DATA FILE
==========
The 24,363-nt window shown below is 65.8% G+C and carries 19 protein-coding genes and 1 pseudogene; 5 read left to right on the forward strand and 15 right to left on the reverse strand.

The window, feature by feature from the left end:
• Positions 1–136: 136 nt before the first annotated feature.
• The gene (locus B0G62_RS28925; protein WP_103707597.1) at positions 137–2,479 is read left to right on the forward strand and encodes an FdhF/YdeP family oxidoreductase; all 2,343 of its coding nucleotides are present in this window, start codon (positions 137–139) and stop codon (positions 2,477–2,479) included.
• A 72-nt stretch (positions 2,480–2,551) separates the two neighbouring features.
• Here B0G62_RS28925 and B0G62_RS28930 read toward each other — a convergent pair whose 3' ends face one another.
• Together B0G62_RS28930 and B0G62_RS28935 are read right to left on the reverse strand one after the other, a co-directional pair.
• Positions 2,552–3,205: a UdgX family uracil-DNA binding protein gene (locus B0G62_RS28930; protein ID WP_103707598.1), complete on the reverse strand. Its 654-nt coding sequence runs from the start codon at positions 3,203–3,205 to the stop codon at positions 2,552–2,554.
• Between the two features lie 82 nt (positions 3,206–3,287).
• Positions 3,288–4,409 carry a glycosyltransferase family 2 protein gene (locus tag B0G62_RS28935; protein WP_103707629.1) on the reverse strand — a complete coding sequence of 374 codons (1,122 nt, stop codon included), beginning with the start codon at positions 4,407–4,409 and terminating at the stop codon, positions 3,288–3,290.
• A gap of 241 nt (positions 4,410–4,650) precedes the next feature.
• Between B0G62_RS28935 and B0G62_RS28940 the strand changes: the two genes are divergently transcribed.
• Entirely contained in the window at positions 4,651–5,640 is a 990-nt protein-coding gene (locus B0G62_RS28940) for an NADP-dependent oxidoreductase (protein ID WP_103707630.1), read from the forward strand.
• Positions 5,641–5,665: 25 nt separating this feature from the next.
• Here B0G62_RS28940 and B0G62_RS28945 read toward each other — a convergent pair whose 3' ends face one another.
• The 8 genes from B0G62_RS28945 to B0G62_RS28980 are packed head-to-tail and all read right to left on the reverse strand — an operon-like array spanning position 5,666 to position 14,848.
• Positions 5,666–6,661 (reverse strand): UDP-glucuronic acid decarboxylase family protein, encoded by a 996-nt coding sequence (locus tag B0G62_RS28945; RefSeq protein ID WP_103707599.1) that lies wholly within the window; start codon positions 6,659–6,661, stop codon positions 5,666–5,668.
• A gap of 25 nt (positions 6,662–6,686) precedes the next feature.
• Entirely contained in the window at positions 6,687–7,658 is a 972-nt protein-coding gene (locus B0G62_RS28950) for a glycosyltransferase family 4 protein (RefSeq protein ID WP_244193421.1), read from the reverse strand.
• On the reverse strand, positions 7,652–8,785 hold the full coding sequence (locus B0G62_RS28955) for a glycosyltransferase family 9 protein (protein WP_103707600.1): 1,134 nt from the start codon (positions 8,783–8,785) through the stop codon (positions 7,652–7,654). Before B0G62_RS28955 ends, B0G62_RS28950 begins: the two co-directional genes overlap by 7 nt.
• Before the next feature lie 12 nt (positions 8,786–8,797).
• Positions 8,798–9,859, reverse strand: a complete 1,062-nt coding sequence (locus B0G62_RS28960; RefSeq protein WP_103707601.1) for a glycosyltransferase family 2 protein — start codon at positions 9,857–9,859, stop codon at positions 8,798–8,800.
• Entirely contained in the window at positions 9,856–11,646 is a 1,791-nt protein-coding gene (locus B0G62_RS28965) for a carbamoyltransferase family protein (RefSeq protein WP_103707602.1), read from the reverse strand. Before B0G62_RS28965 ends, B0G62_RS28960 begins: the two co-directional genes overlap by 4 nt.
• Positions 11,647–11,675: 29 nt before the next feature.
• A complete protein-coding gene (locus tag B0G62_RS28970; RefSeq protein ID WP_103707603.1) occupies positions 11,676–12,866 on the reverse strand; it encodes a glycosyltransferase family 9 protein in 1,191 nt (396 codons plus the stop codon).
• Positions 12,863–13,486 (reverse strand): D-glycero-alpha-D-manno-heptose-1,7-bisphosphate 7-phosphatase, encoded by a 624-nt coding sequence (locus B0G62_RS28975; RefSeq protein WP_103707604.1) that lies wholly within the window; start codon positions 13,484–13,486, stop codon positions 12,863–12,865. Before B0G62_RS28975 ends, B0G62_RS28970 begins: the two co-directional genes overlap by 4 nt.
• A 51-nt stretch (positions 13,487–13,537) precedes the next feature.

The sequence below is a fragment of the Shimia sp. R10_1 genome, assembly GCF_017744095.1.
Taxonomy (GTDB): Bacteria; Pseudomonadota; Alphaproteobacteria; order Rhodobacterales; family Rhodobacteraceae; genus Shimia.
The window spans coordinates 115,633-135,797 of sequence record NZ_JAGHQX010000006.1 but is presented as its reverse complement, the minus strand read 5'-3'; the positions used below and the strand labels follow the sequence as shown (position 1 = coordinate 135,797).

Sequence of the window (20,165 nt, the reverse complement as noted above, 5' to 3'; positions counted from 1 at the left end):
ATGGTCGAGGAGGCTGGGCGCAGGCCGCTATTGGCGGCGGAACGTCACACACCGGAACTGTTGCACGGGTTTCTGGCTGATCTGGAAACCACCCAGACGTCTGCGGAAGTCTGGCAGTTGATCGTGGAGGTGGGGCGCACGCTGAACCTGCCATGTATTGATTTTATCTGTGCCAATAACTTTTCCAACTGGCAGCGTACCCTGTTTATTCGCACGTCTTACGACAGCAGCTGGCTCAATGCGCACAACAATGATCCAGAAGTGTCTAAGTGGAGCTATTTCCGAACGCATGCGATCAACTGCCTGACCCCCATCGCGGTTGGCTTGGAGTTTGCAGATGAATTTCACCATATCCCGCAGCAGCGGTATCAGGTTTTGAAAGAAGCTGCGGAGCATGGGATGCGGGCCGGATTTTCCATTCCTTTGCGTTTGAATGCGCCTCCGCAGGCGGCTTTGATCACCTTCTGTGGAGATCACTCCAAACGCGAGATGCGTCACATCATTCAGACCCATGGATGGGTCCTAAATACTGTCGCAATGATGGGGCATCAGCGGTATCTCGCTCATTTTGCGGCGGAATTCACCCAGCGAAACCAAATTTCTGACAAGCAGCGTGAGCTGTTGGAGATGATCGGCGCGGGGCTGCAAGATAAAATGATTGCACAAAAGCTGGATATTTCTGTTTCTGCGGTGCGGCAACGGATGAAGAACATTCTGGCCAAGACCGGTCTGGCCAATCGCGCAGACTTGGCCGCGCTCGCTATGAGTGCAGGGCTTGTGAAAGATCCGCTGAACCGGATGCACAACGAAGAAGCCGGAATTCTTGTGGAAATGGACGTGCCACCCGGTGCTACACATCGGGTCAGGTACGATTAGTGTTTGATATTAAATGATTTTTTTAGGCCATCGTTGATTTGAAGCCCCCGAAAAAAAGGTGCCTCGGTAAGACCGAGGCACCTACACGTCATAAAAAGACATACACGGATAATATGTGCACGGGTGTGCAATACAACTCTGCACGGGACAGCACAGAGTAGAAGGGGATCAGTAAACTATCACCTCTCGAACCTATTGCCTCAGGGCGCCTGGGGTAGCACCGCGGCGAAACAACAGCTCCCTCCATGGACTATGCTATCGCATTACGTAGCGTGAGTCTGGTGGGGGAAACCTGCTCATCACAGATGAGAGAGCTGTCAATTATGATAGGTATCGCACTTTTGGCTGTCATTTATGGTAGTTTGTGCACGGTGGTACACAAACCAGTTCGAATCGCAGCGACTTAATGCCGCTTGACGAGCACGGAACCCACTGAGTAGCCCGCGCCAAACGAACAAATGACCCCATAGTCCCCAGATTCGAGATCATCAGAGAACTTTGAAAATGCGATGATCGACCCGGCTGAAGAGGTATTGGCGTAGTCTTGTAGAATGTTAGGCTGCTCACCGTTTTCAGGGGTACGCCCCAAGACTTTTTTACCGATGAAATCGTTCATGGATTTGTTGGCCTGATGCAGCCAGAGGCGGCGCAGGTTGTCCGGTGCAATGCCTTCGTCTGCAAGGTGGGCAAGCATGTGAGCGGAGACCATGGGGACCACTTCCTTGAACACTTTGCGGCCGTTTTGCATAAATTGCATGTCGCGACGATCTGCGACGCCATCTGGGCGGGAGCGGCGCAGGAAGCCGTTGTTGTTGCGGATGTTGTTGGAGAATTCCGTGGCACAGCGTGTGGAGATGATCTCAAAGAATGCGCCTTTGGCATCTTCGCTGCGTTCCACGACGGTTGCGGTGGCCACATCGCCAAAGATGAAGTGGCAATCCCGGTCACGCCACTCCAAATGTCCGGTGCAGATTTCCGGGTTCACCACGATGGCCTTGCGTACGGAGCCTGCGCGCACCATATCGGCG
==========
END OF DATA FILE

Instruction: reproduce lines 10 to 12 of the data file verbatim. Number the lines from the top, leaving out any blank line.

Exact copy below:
• Positions 3,288–4,409 carry a glycosyltransferase family 2 protein gene (locus tag B0G62_RS28935; protein WP_103707629.1) on the reverse strand — a complete coding sequence of 374 codons (1,122 nt, stop codon included), beginning with the start codon at positions 4,407–4,409 and terminating at the stop codon, positions 3,288–3,290.
• A gap of 241 nt (positions 4,410–4,650) precedes the next feature.
• Between B0G62_RS28935 and B0G62_RS28940 the strand changes: the two genes are divergently transcribed.